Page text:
Everybody believes this. I don’t.

There is a description of a woman being widowed – her husband dies in a car crash while they are abroad. ‘It was rather frightful for her, because they had run out of money and she had to borrow to get home.’ That doesn’t really seem as though it might have been the worst thing about the situation – especially as she comes from money and wouldn’t have had any trouble getting help from family

The Miss Silver checklist is somewhat disappointing this time

She coughs a mere 11 times – gentle, reproving, formal, mild, preliminary.

Unusual names: Moira almost counts as unusual, though not round here it isn’t. And twice in my edition this is mis-spelled as Moria, which happens to me all the time (ie others mis-spell it, not me), Otherwise, Clay, Lucius, Paulina are the best she can do.

The nearest to a ladylike occupation is housekeeper at a school in the country, or secretary to a best-selling novelist answering fanmail.

However I was intrigued by the status of the man in charge of the art gallery in the opening scenes – I had assumed he was some kind of art expert, or collector, someone with expertise and a knowledge of the gallery world. But actually he is more of a caretaker, almost the janitor, and he has relations in the grocery business.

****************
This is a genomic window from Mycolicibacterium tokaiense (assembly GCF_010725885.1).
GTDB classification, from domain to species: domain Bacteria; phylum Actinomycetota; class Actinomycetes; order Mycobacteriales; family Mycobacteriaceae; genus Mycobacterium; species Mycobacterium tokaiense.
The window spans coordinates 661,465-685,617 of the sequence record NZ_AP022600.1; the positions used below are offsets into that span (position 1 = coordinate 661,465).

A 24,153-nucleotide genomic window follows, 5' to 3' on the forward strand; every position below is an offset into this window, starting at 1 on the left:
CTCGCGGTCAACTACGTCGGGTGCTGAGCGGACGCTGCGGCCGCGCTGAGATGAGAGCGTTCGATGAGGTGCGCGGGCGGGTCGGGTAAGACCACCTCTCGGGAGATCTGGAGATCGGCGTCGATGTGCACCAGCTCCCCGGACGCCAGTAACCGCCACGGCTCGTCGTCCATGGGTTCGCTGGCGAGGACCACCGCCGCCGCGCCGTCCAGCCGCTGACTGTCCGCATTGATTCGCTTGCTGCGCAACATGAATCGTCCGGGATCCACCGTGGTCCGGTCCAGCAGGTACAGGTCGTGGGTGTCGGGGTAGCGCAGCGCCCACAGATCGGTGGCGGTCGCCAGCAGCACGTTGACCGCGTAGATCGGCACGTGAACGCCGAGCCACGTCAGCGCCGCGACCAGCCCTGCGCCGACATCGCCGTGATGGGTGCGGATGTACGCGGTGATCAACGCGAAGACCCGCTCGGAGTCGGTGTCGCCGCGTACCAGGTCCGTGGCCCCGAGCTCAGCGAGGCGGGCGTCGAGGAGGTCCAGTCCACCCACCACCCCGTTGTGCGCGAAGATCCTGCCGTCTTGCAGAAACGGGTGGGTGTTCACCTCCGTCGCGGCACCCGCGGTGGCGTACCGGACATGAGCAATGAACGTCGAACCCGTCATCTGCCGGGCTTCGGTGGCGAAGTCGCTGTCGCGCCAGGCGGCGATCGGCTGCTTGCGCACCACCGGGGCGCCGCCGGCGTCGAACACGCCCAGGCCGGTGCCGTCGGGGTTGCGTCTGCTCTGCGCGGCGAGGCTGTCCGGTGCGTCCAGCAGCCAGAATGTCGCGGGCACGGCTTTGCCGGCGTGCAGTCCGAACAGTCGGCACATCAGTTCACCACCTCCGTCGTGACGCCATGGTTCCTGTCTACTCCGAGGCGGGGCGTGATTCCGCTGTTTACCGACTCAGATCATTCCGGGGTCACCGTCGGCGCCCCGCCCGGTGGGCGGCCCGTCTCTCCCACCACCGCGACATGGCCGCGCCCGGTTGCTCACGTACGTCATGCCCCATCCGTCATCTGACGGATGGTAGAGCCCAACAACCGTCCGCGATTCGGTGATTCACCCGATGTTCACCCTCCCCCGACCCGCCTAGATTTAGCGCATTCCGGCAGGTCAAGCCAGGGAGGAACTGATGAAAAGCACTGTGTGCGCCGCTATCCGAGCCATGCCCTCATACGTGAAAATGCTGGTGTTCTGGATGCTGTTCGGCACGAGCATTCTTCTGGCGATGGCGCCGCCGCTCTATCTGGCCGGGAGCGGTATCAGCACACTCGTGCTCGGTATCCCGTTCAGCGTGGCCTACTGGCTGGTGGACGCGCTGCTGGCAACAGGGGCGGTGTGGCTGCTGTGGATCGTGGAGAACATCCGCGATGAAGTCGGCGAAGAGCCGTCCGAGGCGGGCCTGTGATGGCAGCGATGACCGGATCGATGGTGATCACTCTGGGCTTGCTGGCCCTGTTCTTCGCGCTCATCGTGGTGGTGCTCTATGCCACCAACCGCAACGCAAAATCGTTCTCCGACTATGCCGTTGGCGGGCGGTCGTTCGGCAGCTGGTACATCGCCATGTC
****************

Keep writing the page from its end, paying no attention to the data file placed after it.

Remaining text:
Unladylike preoccupation: I learned to my surprise that if you are going to smother someone with a pillow, it is efficient to make it wet first. Many is the smothering I have come across in books, but never heard that before.


I loved this: She wore dark blue slacks and a scarlet jumper and she didn’t look as though she had a heart to break.

And then: Moira had lighted a cigarette. She wore grey slacks and an emerald pullover. She stood with one foot up on the kerb and blew a smoke-ring.

(the colours are the wrong way round in the picture, but I had to use it…)

There is this nice description: Her sturdy form was comfortably and sensibly attired in a thick tweed coat, grey with a black and white fleck in it. She wore sensible laced-up shoes and a dark grey felt hat with a plain black ribbon.

I’m sure she looked nothing like as chic as the top picture, but, again, isn’t it lovely?

I sometimes find connections among the books – and here, as before, Miss Silver has been recommended by the Morays, and there is a Moray young man in the book. But there was another and most unexpected connection - self-plagiarism: